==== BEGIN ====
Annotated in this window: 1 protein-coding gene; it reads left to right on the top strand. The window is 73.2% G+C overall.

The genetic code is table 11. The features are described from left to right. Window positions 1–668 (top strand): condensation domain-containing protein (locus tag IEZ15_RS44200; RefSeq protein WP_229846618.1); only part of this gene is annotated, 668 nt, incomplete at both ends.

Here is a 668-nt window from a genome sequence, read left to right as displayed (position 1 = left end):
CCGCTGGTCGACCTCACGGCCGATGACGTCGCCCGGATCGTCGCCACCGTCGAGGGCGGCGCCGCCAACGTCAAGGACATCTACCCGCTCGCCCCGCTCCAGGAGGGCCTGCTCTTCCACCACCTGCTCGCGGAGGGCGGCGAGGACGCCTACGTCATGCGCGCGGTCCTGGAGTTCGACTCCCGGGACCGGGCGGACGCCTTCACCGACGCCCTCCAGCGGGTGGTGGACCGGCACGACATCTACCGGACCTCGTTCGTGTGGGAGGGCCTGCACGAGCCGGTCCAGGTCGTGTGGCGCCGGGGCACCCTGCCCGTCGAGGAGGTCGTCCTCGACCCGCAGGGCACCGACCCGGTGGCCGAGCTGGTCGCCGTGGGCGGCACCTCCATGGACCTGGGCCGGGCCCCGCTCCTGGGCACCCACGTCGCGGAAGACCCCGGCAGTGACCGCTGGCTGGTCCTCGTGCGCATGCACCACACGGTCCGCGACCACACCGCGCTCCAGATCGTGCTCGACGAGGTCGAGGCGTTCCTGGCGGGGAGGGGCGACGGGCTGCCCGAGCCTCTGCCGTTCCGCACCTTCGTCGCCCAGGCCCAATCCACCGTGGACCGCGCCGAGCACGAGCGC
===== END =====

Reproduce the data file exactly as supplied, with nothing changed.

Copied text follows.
Annotated in this window: 1 protein-coding gene; it reads left to right on the top strand. The window is 73.2% G+C overall.

The genetic code is table 11. The features are described from left to right. Window positions 1–668 (top strand): condensation domain-containing protein (locus tag IEZ15_RS44200; RefSeq protein WP_229846618.1); only part of this gene is annotated, 668 nt, incomplete at both ends.

Here is a 668-nt window from a genome sequence, read left to right as displayed (position 1 = left end):
CCGCTGGTCGACCTCACGGCCGATGACGTCGCCCGGATCGTCGCCACCGTCGAGGGCGGCGCCGCCAACGTCAAGGACATCTACCCGCTCGCCCCGCTCCAGGAGGGCCTGCTCTTCCACCACCTGCTCGCGGAGGGCGGCGAGGACGCCTACGTCATGCGCGCGGTCCTGGAGTTCGACTCCCGGGACCGGGCGGACGCCTTCACCGACGCCCTCCAGCGGGTGGTGGACCGGCACGACATCTACCGGACCTCGTTCGTGTGGGAGGGCCTGCACGAGCCGGTCCAGGTCGTGTGGCGCCGGGGCACCCTGCCCGTCGAGGAGGTCGTCCTCGACCCGCAGGGCACCGACCCGGTGGCCGAGCTGGTCGCCGTGGGCGGCACCTCCATGGACCTGGGCCGGGCCCCGCTCCTGGGCACCCACGTCGCGGAAGACCCCGGCAGTGACCGCTGGCTGGTCCTCGTGCGCATGCACCACACGGTCCGCGACCACACCGCGCTCCAGATCGTGCTCGACGAGGTCGAGGCGTTCCTGGCGGGGAGGGGCGACGGGCTGCCCGAGCCTCTGCCGTTCCGCACCTTCGTCGCCCAGGCCCAATCCACCGTGGACCGCGCCGAGCACGAGCGC